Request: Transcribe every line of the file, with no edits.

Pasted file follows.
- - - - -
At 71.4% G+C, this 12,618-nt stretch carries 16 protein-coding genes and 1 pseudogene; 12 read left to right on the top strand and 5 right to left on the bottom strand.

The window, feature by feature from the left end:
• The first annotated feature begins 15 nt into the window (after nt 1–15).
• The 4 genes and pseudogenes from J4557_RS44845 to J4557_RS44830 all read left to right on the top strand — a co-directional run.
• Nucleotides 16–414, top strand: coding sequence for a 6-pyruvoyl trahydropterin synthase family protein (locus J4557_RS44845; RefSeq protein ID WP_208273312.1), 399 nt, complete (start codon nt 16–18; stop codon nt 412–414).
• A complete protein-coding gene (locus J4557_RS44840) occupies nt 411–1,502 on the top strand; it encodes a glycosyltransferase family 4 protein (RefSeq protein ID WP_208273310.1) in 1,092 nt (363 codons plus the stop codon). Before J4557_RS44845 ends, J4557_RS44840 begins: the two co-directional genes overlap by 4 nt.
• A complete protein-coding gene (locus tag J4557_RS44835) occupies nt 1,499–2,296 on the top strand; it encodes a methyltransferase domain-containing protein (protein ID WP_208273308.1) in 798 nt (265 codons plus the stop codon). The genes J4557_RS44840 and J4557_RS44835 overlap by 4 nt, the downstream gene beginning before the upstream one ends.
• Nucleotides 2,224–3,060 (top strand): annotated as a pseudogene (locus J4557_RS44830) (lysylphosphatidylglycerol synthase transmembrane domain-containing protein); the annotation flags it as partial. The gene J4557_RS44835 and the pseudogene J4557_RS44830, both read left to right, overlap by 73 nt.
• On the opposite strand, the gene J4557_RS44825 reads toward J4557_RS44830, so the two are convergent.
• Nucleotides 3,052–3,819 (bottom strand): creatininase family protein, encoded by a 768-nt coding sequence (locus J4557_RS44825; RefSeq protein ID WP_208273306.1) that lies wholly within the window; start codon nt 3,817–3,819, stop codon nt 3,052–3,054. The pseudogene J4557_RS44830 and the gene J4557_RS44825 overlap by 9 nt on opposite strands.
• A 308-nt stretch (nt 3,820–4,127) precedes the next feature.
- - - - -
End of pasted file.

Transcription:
At 71.4% G+C, this 12,618-nt stretch carries 16 protein-coding genes and 1 pseudogene; 12 read left to right on the top strand and 5 right to left on the bottom strand.

The window, feature by feature from the left end:
• The first annotated feature begins 15 nt into the window (after nt 1–15).
• The 4 genes and pseudogenes from J4557_RS44845 to J4557_RS44830 all read left to right on the top strand — a co-directional run.
• Nucleotides 16–414, top strand: coding sequence for a 6-pyruvoyl trahydropterin synthase family protein (locus J4557_RS44845; RefSeq protein ID WP_208273312.1), 399 nt, complete (start codon nt 16–18; stop codon nt 412–414).
• A complete protein-coding gene (locus J4557_RS44840) occupies nt 411–1,502 on the top strand; it encodes a glycosyltransferase family 4 protein (RefSeq protein ID WP_208273310.1) in 1,092 nt (363 codons plus the stop codon). Before J4557_RS44845 ends, J4557_RS44840 begins: the two co-directional genes overlap by 4 nt.
• A complete protein-coding gene (locus tag J4557_RS44835) occupies nt 1,499–2,296 on the top strand; it encodes a methyltransferase domain-containing protein (protein ID WP_208273308.1) in 798 nt (265 codons plus the stop codon). The genes J4557_RS44840 and J4557_RS44835 overlap by 4 nt, the downstream gene beginning before the upstream one ends.
• Nucleotides 2,224–3,060 (top strand): annotated as a pseudogene (locus J4557_RS44830) (lysylphosphatidylglycerol synthase transmembrane domain-containing protein); the annotation flags it as partial. The gene J4557_RS44835 and the pseudogene J4557_RS44830, both read left to right, overlap by 73 nt.
• On the opposite strand, the gene J4557_RS44825 reads toward J4557_RS44830, so the two are convergent.
• Nucleotides 3,052–3,819 (bottom strand): creatininase family protein, encoded by a 768-nt coding sequence (locus J4557_RS44825; RefSeq protein ID WP_208273306.1) that lies wholly within the window; start codon nt 3,817–3,819, stop codon nt 3,052–3,054. The pseudogene J4557_RS44830 and the gene J4557_RS44825 overlap by 9 nt on opposite strands.
• A 308-nt stretch (nt 3,820–4,127) precedes the next feature.